Jean Toussaint, Chiminyo, Arthur O’Hara Trio
Jazz In The Round at Emergence Festival, St. Mary in the Castle, Hastings
Saturday 29th September, 2018
Jazz In The Round promoters Chris Phillips and Jez Nelson must have scoured the South in their search for suitably-shaped venues to accommodate their expanding vision; St Mary’s In The Rock, a semi-circular Regency church hollowed out of the Hastings cliffs, fits the bill perfectly as a setting for this festival celebrating emerging UK jazz. There’s a respectful and attentive crowd of native Hastings bohos and down-from-London types, a live artist capturing the event in acrylic and canvas, and the customary earnestly pedagogical introduction from Phillips and Nelson, as the Arthur O’Hara Trio kick off proceedings. Their stripped-back sound is energetic and angular, but with a firm grip on melody – edging close to post-rock, thanks to O’Hara’s retro sounding Precision bass, forceful melodic riffing, and an overall sense of what one might call exultant melancholy common to the genre. Chelsea Carmichael’s tenor sax is full-voiced and accurate, and her control of dynamics sets the pace. The tunes are spacious and deceptively simple but the bare bones reveal a carefully assembled framework on which the trio hang compositions that are actually ambitious in emotional scope. Oasis lets drummer Ed Harley demonstrate his chops, and builds up a real head of steam.
Tim Doyle, aka Chiminyo, follows with a solo performance combining junglist drumming with triggered electronics to create a one-man rave. His ingeniously programmed, dubstep flavoured compositions also show off his more-than-decent skills as a drummer and draw warm applause and even spontaneous outbreaks of dancing.
Elder statesman Toussaint is here with a band of young proteges, recounting his own experience as a tyro of Art Blakey – ‘We learned by doing – if you make a mistake, make it loud, and you won’t do it again!’ he recalls. The acoustic of the room magnifies his already enormous sound, now burnished into a deep, glorious purr, as Daniel Casimir on bass and Ben Brown on drums set up a pulsing ostinato that shifts gear into a magisterial modal workout. Mark Kavuma on trumpet looks impossibly, cartoonishly hip in his stylish threads, his tone brassy and declamatory enough to match the leader’s own. Vera Cruz, by Milton Nascimento via Wayne Shorter, features a smouldering solo by Kavuma – if Toussaint’s playing contains elements of Shorter’s, there are surely echoes of early 70s Miles in the way Kavuma spits out shreds of sound and long, slashing notes that cut into the silence as Brown brings the drums to a polyrhythmic simmer. Toussaint takes the band up to the mountaintop and gently back down again.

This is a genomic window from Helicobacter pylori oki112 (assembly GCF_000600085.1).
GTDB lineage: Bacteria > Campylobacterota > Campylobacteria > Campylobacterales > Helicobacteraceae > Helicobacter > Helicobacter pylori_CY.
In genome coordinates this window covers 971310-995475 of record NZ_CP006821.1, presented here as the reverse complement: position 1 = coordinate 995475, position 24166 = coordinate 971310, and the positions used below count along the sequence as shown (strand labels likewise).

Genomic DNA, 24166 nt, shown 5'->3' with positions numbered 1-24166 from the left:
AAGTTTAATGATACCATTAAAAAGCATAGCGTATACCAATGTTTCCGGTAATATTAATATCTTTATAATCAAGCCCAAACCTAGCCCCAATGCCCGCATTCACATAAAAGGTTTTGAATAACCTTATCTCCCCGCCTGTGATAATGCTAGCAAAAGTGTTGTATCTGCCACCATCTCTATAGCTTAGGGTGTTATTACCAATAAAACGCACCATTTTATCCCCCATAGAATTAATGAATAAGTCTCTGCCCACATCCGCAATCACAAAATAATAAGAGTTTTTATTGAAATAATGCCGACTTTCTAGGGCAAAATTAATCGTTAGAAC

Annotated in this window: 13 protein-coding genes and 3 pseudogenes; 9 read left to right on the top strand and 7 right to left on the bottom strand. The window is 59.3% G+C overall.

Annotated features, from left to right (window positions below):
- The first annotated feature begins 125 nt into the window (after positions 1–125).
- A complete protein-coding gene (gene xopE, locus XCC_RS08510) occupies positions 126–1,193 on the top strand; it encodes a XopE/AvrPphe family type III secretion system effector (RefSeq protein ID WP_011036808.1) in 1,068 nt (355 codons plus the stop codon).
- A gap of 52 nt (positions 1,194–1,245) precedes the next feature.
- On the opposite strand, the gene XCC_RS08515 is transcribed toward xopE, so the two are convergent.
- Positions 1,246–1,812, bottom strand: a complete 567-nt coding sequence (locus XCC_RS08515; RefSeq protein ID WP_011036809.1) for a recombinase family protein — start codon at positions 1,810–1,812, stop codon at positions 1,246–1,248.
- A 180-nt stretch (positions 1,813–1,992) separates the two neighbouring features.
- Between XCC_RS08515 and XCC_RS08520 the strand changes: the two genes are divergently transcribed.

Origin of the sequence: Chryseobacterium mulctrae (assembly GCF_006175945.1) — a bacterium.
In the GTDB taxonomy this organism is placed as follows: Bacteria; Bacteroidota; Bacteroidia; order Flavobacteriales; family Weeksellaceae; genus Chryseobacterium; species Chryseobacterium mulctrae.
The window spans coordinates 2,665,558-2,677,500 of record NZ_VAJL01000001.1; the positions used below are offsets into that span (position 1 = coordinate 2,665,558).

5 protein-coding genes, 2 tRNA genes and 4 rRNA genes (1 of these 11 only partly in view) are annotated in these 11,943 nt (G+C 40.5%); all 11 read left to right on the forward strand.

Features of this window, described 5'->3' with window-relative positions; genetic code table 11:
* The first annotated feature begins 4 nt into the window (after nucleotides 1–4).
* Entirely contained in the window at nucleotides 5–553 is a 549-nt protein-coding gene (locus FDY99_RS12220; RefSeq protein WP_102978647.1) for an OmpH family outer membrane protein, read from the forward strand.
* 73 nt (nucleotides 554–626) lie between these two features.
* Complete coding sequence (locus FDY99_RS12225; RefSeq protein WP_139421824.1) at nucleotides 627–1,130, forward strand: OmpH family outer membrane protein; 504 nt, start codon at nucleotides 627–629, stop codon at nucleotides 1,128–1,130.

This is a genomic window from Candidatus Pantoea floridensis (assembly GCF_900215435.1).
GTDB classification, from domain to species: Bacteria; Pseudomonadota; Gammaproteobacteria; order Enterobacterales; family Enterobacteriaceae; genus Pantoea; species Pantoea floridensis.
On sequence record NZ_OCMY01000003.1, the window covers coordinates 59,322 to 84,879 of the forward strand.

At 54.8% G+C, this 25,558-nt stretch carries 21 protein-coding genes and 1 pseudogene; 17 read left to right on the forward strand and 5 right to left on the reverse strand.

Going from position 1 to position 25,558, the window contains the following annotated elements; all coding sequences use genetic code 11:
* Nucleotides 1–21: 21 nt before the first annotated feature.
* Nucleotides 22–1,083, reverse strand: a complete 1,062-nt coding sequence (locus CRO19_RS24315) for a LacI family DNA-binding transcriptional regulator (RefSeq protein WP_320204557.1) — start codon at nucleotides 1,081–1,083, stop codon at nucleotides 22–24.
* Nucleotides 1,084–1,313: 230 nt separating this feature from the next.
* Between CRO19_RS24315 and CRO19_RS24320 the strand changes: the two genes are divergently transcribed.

There are features for pianist Albert Palau, with a fast-paced 7-count rendition of Beatrice demonstrating his seamless incorporation of language from the contemporary classical repertoire and awesome lightness of touch, and Casimir has a wonderfully creative solo on Round Midnight, before Toussaint leads the band into a joyous closing vamp that causes further outbreaks of dancing. Jazz In The Round are leading the charge of new British jazz; tonight’s wonderfully eclectic, uniformly excellent bill outlines their vision; this festival is richly deserving of everyone’s support and should surely return next year.
(Photo of Jean Toussaint's Young Lions Band by Lisa Wormsley)